I encourage playfulness and curiosity in yoga practice.  I invite you to become curious about all feelings, emotions, physical sensations and thoughts that you experience during your yoga practice.  Then allow you to be with them all, to acknowledge, validate and accept, as well as stay present with the use of the breath.  I will guide you to widen your consciousness and your ability to be with all there is.  May this be strong sensations or simply breath and shape of pose; may this be an emotion that is pleasant to you or not.  You will gain a greater connection to and understanding of your own physical body and of your own inner landscape and workings of your mind.

Our classes are aimed at you, the yoga student, who comes to class with motivations, ailments, limitations and strengths.  I will never place emphasis on a style or a sequence, I will always teach you, the student in front of me.  That way yoga therapy finds its way into group yoga classes.  If you present with a sore neck, or a tender lower back, I will get an idea of your biomechanics at the start of class and bring in asana and pranayama I feel will be helpful.  Please remember that I am a qualified and practicing Remedial Massage Therapist, and my knowledge and experience of anatomy, physiology, as well as biomechanics comes into play when I teach you yoga.

As my aim is to allow you to experience a well balanced yoga practice, I let the sum of all my learning, my own personal experiences and my own yoga practice in addition to all the yoga styles I have been trained in and experienced (such as Iyengar, Ashtanga, Yin, and Power Yoga) to come through in each class.  We do not follow one particular style or lineage.  As I do not believe in one size fits all.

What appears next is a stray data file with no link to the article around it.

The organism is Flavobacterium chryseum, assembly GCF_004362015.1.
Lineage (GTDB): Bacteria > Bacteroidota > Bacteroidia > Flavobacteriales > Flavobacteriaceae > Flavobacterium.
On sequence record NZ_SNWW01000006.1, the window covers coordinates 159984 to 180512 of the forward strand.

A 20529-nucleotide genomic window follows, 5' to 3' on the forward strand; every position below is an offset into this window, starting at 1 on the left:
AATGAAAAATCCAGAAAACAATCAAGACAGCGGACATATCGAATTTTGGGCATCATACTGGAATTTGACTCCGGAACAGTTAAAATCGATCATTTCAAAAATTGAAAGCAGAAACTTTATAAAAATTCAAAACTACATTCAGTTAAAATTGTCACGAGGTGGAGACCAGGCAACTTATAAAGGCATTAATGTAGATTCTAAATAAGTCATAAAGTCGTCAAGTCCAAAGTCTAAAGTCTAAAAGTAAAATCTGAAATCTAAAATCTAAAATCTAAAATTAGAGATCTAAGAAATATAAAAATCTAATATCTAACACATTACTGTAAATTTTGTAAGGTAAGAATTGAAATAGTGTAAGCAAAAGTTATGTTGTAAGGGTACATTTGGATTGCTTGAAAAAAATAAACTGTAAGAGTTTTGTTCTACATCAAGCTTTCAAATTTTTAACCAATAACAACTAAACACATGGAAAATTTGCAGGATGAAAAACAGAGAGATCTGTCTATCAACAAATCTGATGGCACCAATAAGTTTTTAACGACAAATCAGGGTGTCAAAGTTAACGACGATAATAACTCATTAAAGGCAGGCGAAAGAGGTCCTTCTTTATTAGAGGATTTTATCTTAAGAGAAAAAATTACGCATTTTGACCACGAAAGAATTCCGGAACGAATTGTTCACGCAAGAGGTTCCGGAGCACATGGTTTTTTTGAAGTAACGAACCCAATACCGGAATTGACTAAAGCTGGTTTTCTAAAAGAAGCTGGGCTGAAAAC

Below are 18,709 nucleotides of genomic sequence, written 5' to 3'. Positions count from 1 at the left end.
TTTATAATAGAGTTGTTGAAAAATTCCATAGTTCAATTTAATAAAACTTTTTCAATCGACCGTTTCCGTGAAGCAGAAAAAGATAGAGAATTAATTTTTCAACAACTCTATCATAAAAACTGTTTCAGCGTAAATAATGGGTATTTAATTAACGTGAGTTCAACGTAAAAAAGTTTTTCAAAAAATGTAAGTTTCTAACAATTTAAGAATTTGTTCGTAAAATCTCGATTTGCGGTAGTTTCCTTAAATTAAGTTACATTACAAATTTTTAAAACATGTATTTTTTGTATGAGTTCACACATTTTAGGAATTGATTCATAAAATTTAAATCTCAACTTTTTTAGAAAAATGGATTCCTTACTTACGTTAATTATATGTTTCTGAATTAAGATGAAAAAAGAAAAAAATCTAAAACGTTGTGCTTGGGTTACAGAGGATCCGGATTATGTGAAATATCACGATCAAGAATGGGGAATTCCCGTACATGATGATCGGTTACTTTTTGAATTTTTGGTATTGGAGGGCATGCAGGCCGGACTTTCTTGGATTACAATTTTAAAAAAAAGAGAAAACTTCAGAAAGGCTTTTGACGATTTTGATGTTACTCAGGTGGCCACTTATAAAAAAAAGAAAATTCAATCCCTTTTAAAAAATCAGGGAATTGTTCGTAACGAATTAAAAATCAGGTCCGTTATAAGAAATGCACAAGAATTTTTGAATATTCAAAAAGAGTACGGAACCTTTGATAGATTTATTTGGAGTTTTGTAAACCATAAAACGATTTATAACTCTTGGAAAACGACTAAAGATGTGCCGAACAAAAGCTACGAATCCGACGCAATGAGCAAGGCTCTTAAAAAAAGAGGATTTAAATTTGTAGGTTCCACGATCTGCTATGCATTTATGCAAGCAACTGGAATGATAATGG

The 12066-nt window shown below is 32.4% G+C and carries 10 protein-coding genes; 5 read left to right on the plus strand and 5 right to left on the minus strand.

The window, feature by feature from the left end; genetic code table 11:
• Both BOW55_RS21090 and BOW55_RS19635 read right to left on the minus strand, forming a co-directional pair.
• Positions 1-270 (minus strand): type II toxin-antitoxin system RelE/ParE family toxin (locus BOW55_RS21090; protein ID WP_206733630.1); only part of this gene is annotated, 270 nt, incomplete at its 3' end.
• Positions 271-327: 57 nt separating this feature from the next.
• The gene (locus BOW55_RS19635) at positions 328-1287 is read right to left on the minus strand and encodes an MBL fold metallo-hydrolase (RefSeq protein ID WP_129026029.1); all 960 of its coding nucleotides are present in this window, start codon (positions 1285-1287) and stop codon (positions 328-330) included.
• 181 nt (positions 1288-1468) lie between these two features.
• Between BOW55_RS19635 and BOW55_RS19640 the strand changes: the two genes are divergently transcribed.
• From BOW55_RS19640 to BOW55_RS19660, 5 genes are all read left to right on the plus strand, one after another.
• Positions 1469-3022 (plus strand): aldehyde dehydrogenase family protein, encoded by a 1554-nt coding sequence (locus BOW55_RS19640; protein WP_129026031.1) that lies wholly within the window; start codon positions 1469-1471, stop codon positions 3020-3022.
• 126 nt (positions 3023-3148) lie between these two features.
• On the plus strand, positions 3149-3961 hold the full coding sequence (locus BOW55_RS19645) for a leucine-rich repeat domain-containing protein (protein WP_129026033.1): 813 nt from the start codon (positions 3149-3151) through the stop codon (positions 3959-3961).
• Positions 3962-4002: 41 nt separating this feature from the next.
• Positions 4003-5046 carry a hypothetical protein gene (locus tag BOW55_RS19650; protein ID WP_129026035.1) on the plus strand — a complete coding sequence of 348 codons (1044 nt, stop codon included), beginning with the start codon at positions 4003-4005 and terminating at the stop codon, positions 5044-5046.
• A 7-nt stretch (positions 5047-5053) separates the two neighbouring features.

Our practice can be dynamic and cardiovascular as well as slow and alignment focussed, the emphasis is on strength as well as flexibility both in body and in mind.  You come with what you have and are allowed to be who you are.  The practice of yoga and I pick you up where you are at.  No questions asked. No pretence.  I will always hold space for you.

Our yoga is permissive and joyful.  Our yoga community is down to earth, welcoming and displays a great sense of humour.  We do take our practice seriously though with enough light-heartedness, to keep an inner and an outer smile, to keep our breath soft and smooth, to affect steadiness in the body and calmness in the mind.

The sense of sharing movement and breath together reminds us that all is one.  We do not live in isolation, our thoughts, words and actions affect the people around us.  And yet yoga is an individual practice, just as we all have our own individual life path.

It is my aim for you to take your yoga off the mat.  To take the life skills you learn in the safety of the studio out into your life.  I will guide you outside your comfort zone.  I allow you to face your fears, your limitations, your strengths and your weaknesses.  It is the challenges, the demons you have to face in order to “get” to a pose that I am interested in.  It is about how yoga changes you and your life that is important.  It is the j o u r n e y that transforms you.

Having you as my student is a privilege for which I am grateful.  Thank you.

See you on the mat.

Bettina Pfannkuch